Secondly, adolescents need to develop emotional self-awareness. This is highly personal and involves knowing their own emotions in various situations. At times, adolescents may require our support to put into words what they are feeling. This includes understanding what they are thinking at the moment and what physical responses are associated with those thoughts. Once the adolescent can name what they are feeling, it is easier for them to cope and manage it at a cognitive level.
Another way in which we can support the development of self-regulation is by facilitating cognitive control strategies as part of the executive functions. Some of these strategies are related to the practice of mindfulness, that is, being aware of the present. It also helps to set goals and visualize possible outcomes according to different action plans. Also, adolescents can bring to the present situations from the past that help them to adopt strategies that have previously been useful or, on the contrary, to discard those that proved not to be useful. By having conversations of this nature with adolescents, we promote greater reflection and a sense of accomplishment by empowering them with their own emotions and experiences.
Decision-making during adolescence
As mentioned above, in adolescence, executive functions (those in charge of complex processes of reasoning, memory, behavioral control, and planning, among others) are in full development. A fundamental skill related to executive functions is decision-making. When dealing with adolescents, decision-making can have nuances of disorganization, impulsivity, and a high emotional investment in them. That is why we propose to support adolescents by following each of the steps involved in making a decision:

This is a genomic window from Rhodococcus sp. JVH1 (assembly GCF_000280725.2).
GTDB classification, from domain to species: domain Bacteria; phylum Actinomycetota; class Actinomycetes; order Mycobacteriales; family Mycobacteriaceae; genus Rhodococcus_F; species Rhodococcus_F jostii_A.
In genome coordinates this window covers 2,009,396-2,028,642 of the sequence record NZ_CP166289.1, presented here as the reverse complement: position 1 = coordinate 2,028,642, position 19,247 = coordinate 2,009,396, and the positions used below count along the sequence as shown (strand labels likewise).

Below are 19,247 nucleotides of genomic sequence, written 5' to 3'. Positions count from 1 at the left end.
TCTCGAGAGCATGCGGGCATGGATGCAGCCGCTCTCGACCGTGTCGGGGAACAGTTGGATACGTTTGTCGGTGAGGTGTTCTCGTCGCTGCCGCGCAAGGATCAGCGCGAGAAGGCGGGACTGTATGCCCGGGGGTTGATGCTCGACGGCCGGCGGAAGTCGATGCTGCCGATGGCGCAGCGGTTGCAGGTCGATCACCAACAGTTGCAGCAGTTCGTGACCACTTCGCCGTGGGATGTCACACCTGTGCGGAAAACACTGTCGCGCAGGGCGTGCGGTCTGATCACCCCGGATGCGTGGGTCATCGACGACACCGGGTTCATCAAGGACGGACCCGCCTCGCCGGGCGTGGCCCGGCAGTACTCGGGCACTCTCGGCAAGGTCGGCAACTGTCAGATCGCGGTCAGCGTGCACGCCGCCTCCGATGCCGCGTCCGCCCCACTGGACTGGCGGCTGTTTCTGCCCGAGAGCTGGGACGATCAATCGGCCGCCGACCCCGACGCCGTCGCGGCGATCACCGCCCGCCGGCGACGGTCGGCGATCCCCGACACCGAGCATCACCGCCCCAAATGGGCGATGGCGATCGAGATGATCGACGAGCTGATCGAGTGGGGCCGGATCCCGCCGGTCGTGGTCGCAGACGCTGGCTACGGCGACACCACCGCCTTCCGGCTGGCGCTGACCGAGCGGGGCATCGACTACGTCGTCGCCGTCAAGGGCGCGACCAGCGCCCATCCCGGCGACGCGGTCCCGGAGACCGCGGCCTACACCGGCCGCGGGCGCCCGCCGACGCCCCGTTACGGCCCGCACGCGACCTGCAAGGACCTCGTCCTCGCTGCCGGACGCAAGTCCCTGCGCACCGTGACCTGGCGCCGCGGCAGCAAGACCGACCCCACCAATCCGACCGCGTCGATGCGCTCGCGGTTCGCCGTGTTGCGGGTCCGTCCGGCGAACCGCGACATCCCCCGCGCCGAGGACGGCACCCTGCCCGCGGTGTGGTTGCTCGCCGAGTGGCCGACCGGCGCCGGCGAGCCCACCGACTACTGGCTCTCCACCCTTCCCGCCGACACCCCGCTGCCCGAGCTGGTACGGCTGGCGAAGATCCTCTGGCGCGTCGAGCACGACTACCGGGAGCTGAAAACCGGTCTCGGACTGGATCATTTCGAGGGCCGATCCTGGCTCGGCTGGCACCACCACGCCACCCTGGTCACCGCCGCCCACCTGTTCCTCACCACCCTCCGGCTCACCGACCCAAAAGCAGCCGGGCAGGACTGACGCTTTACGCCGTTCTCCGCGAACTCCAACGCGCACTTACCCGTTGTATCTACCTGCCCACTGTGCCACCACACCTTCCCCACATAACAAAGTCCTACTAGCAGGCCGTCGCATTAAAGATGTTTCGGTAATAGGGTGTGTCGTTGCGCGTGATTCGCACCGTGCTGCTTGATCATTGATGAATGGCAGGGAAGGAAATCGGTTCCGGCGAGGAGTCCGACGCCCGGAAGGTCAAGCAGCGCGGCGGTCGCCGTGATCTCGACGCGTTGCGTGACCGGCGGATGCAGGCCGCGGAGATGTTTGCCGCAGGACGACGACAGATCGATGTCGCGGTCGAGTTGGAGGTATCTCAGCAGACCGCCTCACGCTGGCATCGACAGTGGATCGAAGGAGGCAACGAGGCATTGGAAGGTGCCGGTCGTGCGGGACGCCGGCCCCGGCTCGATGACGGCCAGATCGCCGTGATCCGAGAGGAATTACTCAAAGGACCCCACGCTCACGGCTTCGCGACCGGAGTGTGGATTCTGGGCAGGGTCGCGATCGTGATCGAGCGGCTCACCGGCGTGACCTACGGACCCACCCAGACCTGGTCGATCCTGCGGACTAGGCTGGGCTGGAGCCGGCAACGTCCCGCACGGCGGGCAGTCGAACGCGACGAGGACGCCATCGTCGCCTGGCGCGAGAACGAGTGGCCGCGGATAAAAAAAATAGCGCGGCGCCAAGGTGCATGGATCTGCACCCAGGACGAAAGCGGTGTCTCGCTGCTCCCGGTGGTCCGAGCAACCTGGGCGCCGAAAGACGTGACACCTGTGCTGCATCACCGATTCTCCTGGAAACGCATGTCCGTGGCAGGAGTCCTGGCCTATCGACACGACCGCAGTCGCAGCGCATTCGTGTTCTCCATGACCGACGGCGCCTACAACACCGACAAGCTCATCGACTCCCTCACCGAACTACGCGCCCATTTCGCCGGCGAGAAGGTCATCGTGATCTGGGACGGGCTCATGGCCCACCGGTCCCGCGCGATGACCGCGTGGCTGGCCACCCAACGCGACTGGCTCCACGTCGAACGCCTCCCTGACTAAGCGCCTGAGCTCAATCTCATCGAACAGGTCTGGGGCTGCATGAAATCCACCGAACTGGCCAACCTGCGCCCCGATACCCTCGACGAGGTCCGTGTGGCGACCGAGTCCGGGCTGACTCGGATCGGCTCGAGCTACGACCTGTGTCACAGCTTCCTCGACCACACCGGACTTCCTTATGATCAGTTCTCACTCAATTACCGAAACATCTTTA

1. Identify the decision:
- Attack the problem when they are calm, not when emotions are exacerbated.
- Decipher their emotions.
- Make sure they can differentiate between what is a feeling and what is a fact. - Ask them questions focused on their goals and expected outcomes.
2. Understand the options:
- Brainstorm ideas. Allow them to be as creative as they want to be. At this point, there is no need to censor any option, no matter how irrational it may seem.
- Make a list of the positives and negatives of each option.
- Visualize what the options look like and how they would look if implemented.
3. Make a decision:
- Give them suggestions with their permission. This means that you should not barge into the process without first asking to hear them out; do so in a respectful way. - Make sure the decision to be made is age-appropriate. Help them see that decisions carry responsibilities.
- Intervene only when there is danger.
4. Act on the decision:
- Remain emotionally available. At this point, all we can do is stay connected and be open to hearing the news of the outcome of the decision. This may involve accompanying them with congratulations or being a shoulder to lean on in case they fail in the attempt.
5. Reflect on the decision:
- Recap on what they learned from the process and the outcome.
- Ask them what was easy and what was difficult. This will help them reflect. - Think about the future, analyzing what is the best course of action going forward or what are and will be the consequences of the decision made.
- Reinforce the effort invested in the decision-making and all those elements that reflect growth.
This is the first of many workshops that we want to share with our students, their families, and our colleagues at PAS. We understand that adolescence is filled with challenges, but it is also a very rewarding stage for the development and practice of everyday skills. We urge you to share this information with your sons and daughters, and even apply it in your personal lives. We hope to have created a space for reflection, recognizing that it is a process that is constantly under construction. We, as a school, together with families, are active agents in scaffolding growth and learning experiences for students; a learning that goes beyond the academic, a learning for life.